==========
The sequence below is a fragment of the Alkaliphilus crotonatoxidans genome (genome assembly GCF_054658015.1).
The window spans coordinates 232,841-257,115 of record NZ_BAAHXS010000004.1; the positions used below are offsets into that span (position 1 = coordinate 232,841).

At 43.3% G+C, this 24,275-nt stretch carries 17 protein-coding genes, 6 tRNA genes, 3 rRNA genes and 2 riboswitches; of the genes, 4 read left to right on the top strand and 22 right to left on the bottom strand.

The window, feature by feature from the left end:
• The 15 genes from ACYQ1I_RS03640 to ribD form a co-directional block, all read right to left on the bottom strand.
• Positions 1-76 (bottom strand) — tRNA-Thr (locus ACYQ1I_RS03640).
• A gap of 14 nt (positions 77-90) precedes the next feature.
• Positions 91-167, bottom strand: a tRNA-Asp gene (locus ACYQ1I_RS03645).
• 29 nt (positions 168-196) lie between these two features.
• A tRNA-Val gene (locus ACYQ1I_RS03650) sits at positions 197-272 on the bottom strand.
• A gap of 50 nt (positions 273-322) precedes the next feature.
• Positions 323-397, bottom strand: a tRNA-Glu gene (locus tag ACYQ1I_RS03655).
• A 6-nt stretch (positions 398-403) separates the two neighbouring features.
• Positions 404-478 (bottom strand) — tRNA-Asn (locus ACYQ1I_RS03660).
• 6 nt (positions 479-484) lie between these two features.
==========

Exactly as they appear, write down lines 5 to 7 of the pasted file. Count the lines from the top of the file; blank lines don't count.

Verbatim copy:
• The 15 genes from ACYQ1I_RS03640 to ribD form a co-directional block, all read right to left on the bottom strand.
• Positions 1-76 (bottom strand) — tRNA-Thr (locus ACYQ1I_RS03640).
• A gap of 14 nt (positions 77-90) precedes the next feature.